David Cameron and George Osbourne have egg all over their faces, and rightly so. By repeating the mantra of no tax cuts and maintaining current levels of public expenditure they have appeared evasive and unconvincing.
At the next election, the public will vote for the party that will reduce the current burden of taxation and reduce waste in the public sector.
Mrs Thatcher offered clarity and had a clear sense of purpose; my advice to Cameron is: ditch the focsus groups, spend more time outside of the M25 and find out what is happening on the real world. If he doesn't he may get a very unpleasant surprise from UKIP.

The purpose of the "tax cut" was to over-exite those in the party and the TPA so that under pressure Osborne & Cameron would move away from message of stability and sharing proceeds of growth towards a classic Tax cut agenda. Gordon would be happy on that because it moves he spotlight from 'where has the money gone' to 'what will the cuts hit' and plays into his preferred campaign slogans.

It wasn't a tax cut - tax cuts leave most people better off. This only does if benefits are taken into account (tax credits are a benefit). Gordon has exposed a weakness to defending his corner as regards Osborne's policies on simplification and the 'sharing proceeeds' mantra but he gave that advantage away in hope of getting a bigger one.

The general public are crying out for real meaningful tax cuts that put their own money back in their own pockets. They do not see or feel any real benefits from the massive rises in public spending over the Blair-Brown years and cannot fathom where the money went.

There is nothing wrong in offering a radical alternative to the big state machine and giving people more choice of what to do with their own earnings. Past history proved that, let's stop conning ourselves!

Whichever way you look at it, Brown has increased income and corporation taxes for those on bare minimum salaries and for small businesses!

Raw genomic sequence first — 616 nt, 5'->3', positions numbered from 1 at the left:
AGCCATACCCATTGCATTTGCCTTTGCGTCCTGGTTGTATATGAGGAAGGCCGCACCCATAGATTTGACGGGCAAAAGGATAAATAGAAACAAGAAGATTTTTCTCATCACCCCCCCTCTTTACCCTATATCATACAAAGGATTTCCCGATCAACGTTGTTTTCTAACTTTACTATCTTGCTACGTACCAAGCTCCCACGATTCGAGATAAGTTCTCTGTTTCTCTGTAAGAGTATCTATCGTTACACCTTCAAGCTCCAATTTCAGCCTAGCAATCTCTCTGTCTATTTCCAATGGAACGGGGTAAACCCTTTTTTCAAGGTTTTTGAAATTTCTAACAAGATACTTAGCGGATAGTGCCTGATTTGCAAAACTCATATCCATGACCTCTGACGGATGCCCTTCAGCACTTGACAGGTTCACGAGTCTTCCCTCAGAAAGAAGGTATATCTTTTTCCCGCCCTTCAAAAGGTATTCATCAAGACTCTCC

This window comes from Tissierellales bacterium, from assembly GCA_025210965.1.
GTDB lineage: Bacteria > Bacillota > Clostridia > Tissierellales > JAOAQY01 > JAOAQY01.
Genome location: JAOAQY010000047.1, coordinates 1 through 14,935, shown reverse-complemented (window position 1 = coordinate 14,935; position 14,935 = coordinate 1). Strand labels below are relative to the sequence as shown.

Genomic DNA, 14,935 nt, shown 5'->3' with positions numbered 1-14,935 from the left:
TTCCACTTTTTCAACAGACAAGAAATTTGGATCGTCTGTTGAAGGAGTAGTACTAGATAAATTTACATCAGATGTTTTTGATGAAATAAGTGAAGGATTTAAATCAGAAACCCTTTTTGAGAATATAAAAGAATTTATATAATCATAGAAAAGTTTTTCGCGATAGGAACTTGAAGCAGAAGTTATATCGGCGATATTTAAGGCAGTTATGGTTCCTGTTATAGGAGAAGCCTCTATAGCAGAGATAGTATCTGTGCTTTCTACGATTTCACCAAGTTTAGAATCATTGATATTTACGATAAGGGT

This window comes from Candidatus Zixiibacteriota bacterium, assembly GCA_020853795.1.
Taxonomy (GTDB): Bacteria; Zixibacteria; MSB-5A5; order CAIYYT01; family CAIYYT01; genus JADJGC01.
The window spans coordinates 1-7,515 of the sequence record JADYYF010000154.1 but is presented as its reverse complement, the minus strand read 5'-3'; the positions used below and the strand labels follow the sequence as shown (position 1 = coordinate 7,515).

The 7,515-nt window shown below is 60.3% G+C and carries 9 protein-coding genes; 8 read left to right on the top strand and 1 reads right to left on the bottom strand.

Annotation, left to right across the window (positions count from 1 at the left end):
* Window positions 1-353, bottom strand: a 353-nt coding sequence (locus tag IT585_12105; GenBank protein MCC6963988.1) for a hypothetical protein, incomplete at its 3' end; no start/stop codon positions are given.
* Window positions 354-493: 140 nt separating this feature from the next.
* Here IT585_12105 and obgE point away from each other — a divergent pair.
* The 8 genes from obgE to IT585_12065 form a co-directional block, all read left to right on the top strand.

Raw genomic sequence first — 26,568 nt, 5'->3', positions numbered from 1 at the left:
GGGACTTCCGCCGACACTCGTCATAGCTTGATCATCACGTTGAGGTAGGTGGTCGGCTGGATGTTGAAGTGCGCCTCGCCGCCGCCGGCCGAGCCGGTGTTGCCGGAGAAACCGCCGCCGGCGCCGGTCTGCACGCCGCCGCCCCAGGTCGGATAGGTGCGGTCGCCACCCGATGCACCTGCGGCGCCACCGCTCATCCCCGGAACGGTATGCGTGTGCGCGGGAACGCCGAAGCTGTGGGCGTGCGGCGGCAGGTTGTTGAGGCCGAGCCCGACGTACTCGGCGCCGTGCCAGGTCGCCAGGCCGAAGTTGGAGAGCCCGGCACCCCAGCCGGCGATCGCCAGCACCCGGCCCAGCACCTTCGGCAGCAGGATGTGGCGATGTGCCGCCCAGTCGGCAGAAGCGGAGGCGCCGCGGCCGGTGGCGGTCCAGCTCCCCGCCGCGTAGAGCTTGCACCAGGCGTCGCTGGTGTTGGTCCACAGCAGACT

Will we got a apology from the Labour party know that they will accept the tax commission plans on cutting the basic rate of tax by 2%.
As I see it as the only three points of the 40 point plan we couldn't afford was the following.
2% cut in basic rate of Income tax.
5% cut in Corporation tax.
Increase in allowance to get rid of Brown's 10% rate.
I think we should know say we will implement the whole proposal as a Party.

"David Cameron and George Osbourne have egg all over their faces, and rightly so. By repeating the mantra of no tax cuts and maintaining current levels of public expenditure they have appeared evasive and unconvincing."

Maybe it was unconvincing because in fact they never said any of that!

DC and Osbourne have said that over a parliament they will reduce public spending and taxes, "sharing the proceeds of growth" involves cutting taxes, etc.

What they have refused to do is pledge specific tax cuts now, because "we dont know what the state of the economy will be" and therefore talk about revenue neutral things like offsetting green taxes with relief for married couples etc.

Softly softly catchee monkey.

If we are bounced into a "fast and strong tax cutting agenda" we will be painted as slashing schools and hospitals and will lose the next election to Uncle Gordon, resulting in another 5 years of Labour.

However, it is encouraging that the 'Tax Con not Tax Cut' idea is so widespread in the news this morning.

12:04 Ted - very shrewd analysis.

It is clear that "tactically" this is the best thing Gordon could have done.